By Topic

Universal fiber-optic point sensor system for quasi-static absolute measurements of multiparameters exploiting low coherence interrogation

Sign In

Cookies must be enabled to login.After enabling cookies , please use refresh or reload or ctrl+f5 on the browser for the login options.

Formats Non-Member Member
$31 $13
Learn how you can qualify for the best price for this item!
Become an IEEE Member or Subscribe to
IEEE Xplore for exclusive pricing!
close button

puzzle piece

IEEE membership options for an individual and IEEE Xplore subscriptions for an organization offer the most affordable access to essential journal articles, conference papers, standards, eBooks, and eLearning courses.

Learn more about:

IEEE membership

IEEE Xplore subscriptions

2 Author(s)
Yun-Jiang Rao ; Phys. Lab., Kent Univ., Canterbury, UK ; Jackson, D.A.

A universal fiber-optic high-resolution point sensor system, based upon signal recovery by dual-wavelength low coherence interferometry, has been developed and demonstrated for quasistatic absolute measurements of multiparameters. This system is capable of multiplexing up to 32 fiber-optic point sensors which can be fiber optic interferometers or fiber Bragg gratings or any combination of the two. The topology of this system is based on a spatially multiplexed scheme with low coherence signal recovery that we have reported previously. A range of multiparameter point sensors, including a medium pressure sensor, a high pressure sensor, a miniature temperature sensor, a displacement sensor, and a fiber Bragg grating strain sensor with drift-compensation, have been developed and incorporated into this network and demonstrated A range to resolution of better than 104 :1 and 2×103:1 has been achieved for the interferometric sensors and the Bragg grating strain sensor, respectively. The interchangeability of the sensors has also been demonstrated, allowing the sensors to be replaced in the event of damage. Due to the universality of the signal interrogation, the instrument can be compatible with any interferometric point sensor which has a similar optical path difference with the transmitting interferometer or any fiber grating sensor whose normal wavelength is within the spectral range of the light source. In addition, as the total sensor number which can be multiplexed is quite large, the average cost for each sensor is reduced considerably. Therefore, this system allows optical fiber sensors to compete with conventional sensors with the additional benefits of fiber-optic sensors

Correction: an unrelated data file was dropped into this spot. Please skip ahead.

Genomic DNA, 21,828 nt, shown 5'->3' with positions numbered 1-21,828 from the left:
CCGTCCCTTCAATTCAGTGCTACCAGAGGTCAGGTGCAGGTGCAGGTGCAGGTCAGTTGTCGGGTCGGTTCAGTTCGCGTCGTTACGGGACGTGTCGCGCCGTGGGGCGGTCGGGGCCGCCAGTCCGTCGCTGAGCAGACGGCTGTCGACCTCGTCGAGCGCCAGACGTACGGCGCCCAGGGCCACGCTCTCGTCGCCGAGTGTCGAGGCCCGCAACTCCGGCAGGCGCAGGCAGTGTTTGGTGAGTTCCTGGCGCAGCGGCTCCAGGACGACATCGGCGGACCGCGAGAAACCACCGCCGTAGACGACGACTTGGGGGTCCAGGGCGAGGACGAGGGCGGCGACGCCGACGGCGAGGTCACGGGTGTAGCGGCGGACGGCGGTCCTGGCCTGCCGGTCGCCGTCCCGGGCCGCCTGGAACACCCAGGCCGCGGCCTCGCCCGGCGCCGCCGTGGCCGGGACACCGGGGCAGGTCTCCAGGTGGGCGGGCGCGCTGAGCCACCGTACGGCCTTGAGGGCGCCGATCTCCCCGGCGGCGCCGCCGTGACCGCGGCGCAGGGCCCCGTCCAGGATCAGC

Published in:

Lightwave Technology, Journal of  (Volume:14 ,  Issue: 4 )